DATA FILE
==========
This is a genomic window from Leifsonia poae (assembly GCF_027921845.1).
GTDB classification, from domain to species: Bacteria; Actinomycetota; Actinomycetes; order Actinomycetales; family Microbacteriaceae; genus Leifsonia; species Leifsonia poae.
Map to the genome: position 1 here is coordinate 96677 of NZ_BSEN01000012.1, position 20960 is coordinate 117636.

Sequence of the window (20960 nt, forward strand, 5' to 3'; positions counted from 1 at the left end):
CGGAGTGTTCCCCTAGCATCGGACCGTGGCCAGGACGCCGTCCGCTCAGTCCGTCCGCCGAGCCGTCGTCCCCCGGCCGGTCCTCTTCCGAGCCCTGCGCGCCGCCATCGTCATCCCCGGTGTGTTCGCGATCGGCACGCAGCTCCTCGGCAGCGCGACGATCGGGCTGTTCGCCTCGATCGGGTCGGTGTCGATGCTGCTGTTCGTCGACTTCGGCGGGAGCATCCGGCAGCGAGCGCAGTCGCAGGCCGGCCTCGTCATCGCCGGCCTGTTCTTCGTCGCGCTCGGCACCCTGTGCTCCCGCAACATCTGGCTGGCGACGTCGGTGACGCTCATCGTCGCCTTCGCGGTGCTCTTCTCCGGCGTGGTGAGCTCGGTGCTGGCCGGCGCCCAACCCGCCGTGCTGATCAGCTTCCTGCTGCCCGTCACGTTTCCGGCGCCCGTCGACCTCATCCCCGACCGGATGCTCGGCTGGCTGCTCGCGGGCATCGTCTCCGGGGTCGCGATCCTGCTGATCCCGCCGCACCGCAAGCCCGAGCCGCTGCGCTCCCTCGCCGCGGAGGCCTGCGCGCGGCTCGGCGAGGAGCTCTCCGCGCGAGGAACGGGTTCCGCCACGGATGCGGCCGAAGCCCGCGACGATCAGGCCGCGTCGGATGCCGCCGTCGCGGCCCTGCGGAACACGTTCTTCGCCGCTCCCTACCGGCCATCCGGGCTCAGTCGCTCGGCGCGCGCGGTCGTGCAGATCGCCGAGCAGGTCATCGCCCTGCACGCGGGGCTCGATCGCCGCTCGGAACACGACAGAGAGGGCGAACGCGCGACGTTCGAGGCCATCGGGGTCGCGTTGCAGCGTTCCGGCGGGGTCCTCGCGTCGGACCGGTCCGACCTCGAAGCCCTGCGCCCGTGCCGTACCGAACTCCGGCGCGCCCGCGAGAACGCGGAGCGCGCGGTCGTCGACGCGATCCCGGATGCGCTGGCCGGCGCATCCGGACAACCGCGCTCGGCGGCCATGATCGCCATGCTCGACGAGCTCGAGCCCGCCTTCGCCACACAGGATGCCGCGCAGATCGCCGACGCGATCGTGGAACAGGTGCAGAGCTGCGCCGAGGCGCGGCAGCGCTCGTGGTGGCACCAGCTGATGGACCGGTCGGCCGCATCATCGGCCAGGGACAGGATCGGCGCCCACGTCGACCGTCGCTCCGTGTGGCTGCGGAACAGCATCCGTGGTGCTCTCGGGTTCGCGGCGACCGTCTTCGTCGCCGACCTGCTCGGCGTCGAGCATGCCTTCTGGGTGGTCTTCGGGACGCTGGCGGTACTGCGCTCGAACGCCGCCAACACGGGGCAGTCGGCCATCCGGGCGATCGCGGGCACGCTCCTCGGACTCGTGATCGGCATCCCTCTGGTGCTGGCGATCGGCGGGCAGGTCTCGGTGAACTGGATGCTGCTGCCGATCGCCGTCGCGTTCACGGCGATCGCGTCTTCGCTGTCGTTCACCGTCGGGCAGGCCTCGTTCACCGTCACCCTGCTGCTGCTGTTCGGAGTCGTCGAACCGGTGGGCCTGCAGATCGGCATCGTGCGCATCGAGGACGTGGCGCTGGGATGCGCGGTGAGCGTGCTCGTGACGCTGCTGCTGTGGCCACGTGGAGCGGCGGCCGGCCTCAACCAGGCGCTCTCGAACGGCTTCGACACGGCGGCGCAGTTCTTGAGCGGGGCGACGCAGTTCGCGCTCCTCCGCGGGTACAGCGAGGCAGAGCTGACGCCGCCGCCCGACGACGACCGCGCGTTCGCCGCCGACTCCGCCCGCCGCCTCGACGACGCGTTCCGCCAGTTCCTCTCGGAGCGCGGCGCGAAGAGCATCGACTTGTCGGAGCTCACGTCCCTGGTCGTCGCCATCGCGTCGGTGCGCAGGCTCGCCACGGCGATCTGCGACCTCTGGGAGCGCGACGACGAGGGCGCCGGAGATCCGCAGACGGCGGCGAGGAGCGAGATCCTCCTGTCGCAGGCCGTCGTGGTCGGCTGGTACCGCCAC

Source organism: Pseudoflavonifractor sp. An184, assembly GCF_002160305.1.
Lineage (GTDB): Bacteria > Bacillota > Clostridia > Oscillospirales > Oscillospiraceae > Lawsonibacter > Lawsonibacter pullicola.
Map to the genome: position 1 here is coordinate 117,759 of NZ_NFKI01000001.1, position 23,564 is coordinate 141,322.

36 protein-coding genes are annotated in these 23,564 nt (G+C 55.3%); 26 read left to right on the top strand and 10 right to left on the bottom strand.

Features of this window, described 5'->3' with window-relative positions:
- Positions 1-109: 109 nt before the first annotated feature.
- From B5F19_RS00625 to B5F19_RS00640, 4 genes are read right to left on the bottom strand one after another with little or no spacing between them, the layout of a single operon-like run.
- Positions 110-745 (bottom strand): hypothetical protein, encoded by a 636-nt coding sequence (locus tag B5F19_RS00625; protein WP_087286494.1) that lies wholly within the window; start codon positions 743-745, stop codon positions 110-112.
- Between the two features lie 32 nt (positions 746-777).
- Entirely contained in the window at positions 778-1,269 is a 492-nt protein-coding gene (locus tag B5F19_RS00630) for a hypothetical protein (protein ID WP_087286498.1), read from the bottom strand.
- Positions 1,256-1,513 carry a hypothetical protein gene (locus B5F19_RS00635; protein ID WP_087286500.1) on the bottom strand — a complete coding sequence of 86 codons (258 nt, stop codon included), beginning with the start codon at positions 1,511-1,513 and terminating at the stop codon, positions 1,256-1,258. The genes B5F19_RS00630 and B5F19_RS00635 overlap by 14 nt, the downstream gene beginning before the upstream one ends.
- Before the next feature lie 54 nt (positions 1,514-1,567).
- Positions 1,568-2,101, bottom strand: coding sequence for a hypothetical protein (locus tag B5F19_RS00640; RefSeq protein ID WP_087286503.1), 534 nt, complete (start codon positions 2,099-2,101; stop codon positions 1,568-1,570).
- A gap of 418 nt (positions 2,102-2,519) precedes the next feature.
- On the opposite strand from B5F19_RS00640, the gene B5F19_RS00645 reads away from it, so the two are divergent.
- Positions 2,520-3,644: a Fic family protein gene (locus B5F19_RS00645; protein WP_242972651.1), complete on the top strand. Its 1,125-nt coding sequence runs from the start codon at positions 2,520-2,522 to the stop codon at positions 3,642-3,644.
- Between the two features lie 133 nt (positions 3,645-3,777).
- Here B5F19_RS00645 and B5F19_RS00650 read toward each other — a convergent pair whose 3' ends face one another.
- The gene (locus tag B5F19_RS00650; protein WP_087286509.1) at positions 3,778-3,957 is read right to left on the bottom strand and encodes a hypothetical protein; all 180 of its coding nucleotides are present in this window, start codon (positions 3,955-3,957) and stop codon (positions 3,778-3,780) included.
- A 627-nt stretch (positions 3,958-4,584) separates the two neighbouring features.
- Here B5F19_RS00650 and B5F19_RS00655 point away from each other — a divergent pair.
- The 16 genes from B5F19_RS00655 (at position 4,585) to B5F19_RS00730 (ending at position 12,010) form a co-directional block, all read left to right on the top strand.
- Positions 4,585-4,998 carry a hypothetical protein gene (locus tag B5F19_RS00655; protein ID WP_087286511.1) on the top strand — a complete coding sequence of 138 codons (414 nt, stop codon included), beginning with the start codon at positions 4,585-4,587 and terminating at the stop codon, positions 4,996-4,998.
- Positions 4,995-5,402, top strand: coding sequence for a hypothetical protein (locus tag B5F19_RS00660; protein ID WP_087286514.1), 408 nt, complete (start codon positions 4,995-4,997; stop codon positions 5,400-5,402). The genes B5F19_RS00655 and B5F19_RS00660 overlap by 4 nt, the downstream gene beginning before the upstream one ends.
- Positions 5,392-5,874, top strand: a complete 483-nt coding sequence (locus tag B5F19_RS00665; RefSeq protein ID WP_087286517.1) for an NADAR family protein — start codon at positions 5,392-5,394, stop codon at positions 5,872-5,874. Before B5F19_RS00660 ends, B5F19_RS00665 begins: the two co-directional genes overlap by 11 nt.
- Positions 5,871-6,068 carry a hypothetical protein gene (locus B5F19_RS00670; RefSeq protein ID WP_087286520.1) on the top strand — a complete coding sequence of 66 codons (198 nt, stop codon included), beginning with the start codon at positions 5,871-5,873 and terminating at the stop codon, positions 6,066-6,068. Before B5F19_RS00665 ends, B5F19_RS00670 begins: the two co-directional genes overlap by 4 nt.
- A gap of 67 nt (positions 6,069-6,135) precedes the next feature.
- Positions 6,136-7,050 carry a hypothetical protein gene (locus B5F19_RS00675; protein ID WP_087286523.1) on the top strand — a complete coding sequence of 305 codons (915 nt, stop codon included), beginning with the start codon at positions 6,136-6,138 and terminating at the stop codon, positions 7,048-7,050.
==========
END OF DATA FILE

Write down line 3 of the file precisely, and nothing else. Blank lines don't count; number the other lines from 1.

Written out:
Map to the genome: position 1 here is coordinate 96677 of NZ_BSEN01000012.1, position 20960 is coordinate 117636.